“Don’t go. I swore I would never go back there,” came the voice of my friend Jay Smith on a trans-Atlantic Skype call. “I’ve been in over sixty countries. I’ve been all over Africa. I lived there, and I’ve never felt unsafe the way I did in that country. There is something especially terrifying about that place.”
“Good to know,” I replied. “Alan said that he goes there all the time. He said he even takes his children.”
Alan was a British politician who had recently attended one of my lectures in London. To hear him tell it, Nigeria was like Club Med.
“Alan?” Jay was incredulous. “Did Alan also tell you that when he goes he’s traveling with the British government and is accompanied by heavily armed guards? You? You’re going to have an entirely different experience.”
This was my introduction to Nigeria. Jay’s opinion was not acquired from Trip Advisor. He had been there more than once. During a 2008 visit, he spent nine hours hiding in the wheel well of a car while a mob went up and down a blocked highway looking for Westerners to victimize. Nigeria was, in his view, unique to the African experience. It wasn’t that terrible things didn’t happen in other countries; it was the sheer magnitude of them in Nigeria. Even other Africans are afraid of Nigeria and its well-earned terrifying reputation.
I had been invited there by my friend, Jwan Zhumbes, the Anglican bishop of Bukuru. Jwan and I had done our doctoral work together. He had asked me some years ago to come and teach the members of the diocese on issues of faith and culture. Jwan is shepherd to a diocese that has been attacked by the Boko Haram and another Islamic group, the Fulani Herdsmen Militia. He was, in my estimation, a great man doing a great work.
Now, months later, the mission was complete and it was time for me to leave the country. My time in Nigeria had been one of great blessing. The experience defies a simple description or even a simple narrative. These are Christians whose churches, homes, families and friends have been bombed, burned, and persecuted for their faith in Jesus Christ. Indeed, just last month, 20 Christians were slaughtered by the Fulani only a short drive from where I was staying. This is not uncommon. And yet, optimism prevails with them where self-pity and a spirit of defeat might rule a lesser people.
Packing-up for the journey ahead, I noticed Jwan at my door. He looked upset.
“What is wrong?” I asked.
“It took the housekeeper a long time to answer the door,” he began. “For a moment, I feared something had happened to my friend during the night.”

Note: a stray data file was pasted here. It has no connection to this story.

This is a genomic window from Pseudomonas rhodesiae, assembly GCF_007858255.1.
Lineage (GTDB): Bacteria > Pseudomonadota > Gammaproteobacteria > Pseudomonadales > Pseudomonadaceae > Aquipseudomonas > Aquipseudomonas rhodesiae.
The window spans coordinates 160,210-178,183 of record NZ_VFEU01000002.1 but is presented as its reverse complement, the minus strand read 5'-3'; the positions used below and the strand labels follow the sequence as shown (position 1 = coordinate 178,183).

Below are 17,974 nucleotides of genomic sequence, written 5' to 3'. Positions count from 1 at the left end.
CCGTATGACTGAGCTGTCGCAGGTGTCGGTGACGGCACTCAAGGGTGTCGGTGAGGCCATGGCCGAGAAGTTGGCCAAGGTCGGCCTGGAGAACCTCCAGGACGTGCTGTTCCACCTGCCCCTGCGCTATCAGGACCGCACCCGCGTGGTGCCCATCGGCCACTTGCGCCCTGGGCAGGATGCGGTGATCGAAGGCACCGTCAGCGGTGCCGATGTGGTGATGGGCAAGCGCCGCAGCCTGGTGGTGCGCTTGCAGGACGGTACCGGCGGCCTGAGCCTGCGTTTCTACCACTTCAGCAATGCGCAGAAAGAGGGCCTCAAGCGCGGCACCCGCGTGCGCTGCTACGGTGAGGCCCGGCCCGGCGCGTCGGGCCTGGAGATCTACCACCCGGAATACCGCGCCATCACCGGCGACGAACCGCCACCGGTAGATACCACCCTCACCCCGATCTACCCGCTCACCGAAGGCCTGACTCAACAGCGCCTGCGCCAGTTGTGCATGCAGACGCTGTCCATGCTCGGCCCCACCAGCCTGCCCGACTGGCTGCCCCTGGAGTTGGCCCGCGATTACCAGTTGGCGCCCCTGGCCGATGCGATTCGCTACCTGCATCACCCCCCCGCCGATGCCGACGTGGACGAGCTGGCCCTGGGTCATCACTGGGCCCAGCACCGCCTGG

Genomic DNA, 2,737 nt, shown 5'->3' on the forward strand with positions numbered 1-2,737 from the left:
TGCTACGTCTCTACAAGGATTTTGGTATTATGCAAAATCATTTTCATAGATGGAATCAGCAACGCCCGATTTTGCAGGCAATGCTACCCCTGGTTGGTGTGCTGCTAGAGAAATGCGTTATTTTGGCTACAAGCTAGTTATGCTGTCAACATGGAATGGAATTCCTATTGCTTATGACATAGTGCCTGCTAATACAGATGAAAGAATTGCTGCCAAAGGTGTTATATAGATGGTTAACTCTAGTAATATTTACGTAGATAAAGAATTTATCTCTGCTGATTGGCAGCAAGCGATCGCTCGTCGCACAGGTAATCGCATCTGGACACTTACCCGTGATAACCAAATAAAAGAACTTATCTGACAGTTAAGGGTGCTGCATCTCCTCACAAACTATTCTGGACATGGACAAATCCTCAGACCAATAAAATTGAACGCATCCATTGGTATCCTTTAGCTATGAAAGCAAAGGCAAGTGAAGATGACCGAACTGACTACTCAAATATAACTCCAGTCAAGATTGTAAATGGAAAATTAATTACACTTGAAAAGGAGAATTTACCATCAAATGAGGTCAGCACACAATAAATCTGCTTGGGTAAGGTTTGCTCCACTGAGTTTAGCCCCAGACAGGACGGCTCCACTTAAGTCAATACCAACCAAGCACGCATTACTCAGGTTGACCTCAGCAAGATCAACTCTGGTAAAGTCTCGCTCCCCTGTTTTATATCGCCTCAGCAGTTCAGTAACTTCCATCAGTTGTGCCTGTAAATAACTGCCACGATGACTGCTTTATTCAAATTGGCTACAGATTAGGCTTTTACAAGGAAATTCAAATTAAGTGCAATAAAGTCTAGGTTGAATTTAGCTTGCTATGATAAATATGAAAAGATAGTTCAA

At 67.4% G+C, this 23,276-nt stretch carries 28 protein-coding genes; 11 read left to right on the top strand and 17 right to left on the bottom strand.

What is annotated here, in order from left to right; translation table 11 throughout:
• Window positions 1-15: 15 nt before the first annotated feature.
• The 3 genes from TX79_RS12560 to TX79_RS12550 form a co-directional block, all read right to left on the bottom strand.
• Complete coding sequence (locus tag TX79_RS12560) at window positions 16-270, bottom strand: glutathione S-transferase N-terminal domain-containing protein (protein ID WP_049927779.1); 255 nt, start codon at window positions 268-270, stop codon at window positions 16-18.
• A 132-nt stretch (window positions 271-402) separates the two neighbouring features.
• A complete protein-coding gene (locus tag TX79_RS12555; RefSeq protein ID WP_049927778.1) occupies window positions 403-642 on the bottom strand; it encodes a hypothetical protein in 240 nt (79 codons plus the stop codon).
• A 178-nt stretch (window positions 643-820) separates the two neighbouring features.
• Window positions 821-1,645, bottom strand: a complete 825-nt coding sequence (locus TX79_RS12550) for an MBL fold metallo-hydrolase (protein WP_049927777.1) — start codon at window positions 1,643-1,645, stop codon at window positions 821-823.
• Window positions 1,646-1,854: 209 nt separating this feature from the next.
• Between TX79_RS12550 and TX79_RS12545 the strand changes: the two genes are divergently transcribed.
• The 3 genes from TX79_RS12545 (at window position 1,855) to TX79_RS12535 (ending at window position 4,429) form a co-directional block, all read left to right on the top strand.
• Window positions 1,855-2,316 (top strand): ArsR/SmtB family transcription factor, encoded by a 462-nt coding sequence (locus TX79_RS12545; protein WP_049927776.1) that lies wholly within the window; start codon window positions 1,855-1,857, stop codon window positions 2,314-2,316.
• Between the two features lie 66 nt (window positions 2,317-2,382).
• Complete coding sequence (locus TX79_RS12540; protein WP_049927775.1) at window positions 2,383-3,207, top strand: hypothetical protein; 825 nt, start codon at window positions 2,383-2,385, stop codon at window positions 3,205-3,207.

“I’m fine,” I reassured him. “I slept well.”
Jwan, ever pastoral, inspected the mosquito bite on my upper arm. “It does not look good. You are taking your malaria medication?”
This interaction is a neat summary of the dangers of Nigeria—they come from both man and nature. To quote one Nigerian writer, “Unfortunately, much like traveling on our roads, life and living in Nigeria is becoming alarmingly cheap, brutal and unpredictable.”
And, oh, the roads. Jwan and his driver, Moses, were here to take me back to the airport. The journey from Abuja to Jos had been harrowing. Now it was time to do it again, but in reverse. A long, perilous drive, it is not for the faint of heart. Going to Nigeria? Gird your loins.
Moses, our driver for this real-life version of “The Fast and Furious,” is a sturdy, quiet fellow in his mid-twenties. Being a bit prone to car sickness on these brutal Nigerian roads, I had opted to drive or sit in the front passenger seat during much of my visit. But when we were about an hour out of Jos and at the front end of this long, lonely highway, Jwan ordered Moses to pull over.
“We must now move you to the backseat,” he explained to me. “We know not what evil lurks for you in the bush.”
This sentence, spoken as it was in Jwan’s James Earl Jones-like baritone and in an older, more sonorous British English that is extinct in all but former British colonies, had an ominous quality to it. I moved to the back where the windows were tinted. Jwan reclined my seat slightly to conceal me further. He then gave Moses a uniform like that of a traffic cop and told him to put it on.
“He will look official,” Jwan explained. “The checkpoint guards are less likely to give us trouble.”